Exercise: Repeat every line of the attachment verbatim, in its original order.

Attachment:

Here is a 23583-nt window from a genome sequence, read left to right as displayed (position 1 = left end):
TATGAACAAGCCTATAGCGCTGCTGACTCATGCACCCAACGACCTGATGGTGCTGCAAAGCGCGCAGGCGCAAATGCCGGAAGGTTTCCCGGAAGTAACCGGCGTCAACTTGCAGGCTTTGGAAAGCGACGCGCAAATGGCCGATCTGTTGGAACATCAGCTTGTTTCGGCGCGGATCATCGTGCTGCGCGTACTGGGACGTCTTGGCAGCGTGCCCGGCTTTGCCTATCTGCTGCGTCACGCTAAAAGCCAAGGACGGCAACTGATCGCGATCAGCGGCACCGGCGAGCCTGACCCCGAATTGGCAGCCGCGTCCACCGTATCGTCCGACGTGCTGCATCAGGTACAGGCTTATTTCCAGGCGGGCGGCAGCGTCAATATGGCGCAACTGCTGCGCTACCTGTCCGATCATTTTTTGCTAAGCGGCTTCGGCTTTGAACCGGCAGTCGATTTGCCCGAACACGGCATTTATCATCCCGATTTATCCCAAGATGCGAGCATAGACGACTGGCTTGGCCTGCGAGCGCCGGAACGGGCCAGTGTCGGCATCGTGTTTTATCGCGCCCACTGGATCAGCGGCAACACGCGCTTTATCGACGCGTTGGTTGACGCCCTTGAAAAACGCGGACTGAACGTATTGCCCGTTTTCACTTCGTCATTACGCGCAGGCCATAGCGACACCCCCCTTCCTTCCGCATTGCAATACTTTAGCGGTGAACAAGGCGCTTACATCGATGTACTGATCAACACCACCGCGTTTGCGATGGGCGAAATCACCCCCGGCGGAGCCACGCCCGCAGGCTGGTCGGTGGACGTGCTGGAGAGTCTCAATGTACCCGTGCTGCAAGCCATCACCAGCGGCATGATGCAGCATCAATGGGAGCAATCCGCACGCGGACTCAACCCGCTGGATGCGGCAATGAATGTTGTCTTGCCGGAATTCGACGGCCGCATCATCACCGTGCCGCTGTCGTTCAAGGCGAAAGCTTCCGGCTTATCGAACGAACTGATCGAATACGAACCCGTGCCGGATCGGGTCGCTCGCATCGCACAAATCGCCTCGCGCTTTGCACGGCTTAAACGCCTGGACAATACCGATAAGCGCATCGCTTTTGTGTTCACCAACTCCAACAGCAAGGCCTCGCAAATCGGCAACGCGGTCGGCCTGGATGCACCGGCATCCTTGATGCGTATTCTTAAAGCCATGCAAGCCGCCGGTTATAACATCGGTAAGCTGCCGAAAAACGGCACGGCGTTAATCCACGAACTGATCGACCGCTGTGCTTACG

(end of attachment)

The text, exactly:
Here is a 23583-nt window from a genome sequence, read left to right as displayed (position 1 = left end):
TATGAACAAGCCTATAGCGCTGCTGACTCATGCACCCAACGACCTGATGGTGCTGCAAAGCGCGCAGGCGCAAATGCCGGAAGGTTTCCCGGAAGTAACCGGCGTCAACTTGCAGGCTTTGGAAAGCGACGCGCAAATGGCCGATCTGTTGGAACATCAGCTTGTTTCGGCGCGGATCATCGTGCTGCGCGTACTGGGACGTCTTGGCAGCGTGCCCGGCTTTGCCTATCTGCTGCGTCACGCTAAAAGCCAAGGACGGCAACTGATCGCGATCAGCGGCACCGGCGAGCCTGACCCCGAATTGGCAGCCGCGTCCACCGTATCGTCCGACGTGCTGCATCAGGTACAGGCTTATTTCCAGGCGGGCGGCAGCGTCAATATGGCGCAACTGCTGCGCTACCTGTCCGATCATTTTTTGCTAAGCGGCTTCGGCTTTGAACCGGCAGTCGATTTGCCCGAACACGGCATTTATCATCCCGATTTATCCCAAGATGCGAGCATAGACGACTGGCTTGGCCTGCGAGCGCCGGAACGGGCCAGTGTCGGCATCGTGTTTTATCGCGCCCACTGGATCAGCGGCAACACGCGCTTTATCGACGCGTTGGTTGACGCCCTTGAAAAACGCGGACTGAACGTATTGCCCGTTTTCACTTCGTCATTACGCGCAGGCCATAGCGACACCCCCCTTCCTTCCGCATTGCAATACTTTAGCGGTGAACAAGGCGCTTACATCGATGTACTGATCAACACCACCGCGTTTGCGATGGGCGAAATCACCCCCGGCGGAGCCACGCCCGCAGGCTGGTCGGTGGACGTGCTGGAGAGTCTCAATGTACCCGTGCTGCAAGCCATCACCAGCGGCATGATGCAGCATCAATGGGAGCAATCCGCACGCGGACTCAACCCGCTGGATGCGGCAATGAATGTTGTCTTGCCGGAATTCGACGGCCGCATCATCACCGTGCCGCTGTCGTTCAAGGCGAAAGCTTCCGGCTTATCGAACGAACTGATCGAATACGAACCCGTGCCGGATCGGGTCGCTCGCATCGCACAAATCGCCTCGCGCTTTGCACGGCTTAAACGCCTGGACAATACCGATAAGCGCATCGCTTTTGTGTTCACCAACTCCAACAGCAAGGCCTCGCAAATCGGCAACGCGGTCGGCCTGGATGCACCGGCATCCTTGATGCGTATTCTTAAAGCCATGCAAGCCGCCGGTTATAACATCGGTAAGCTGCCGAAAAACGGCACGGCGTTAATCCACGAACTGATCGACCGCTGTGCTTACG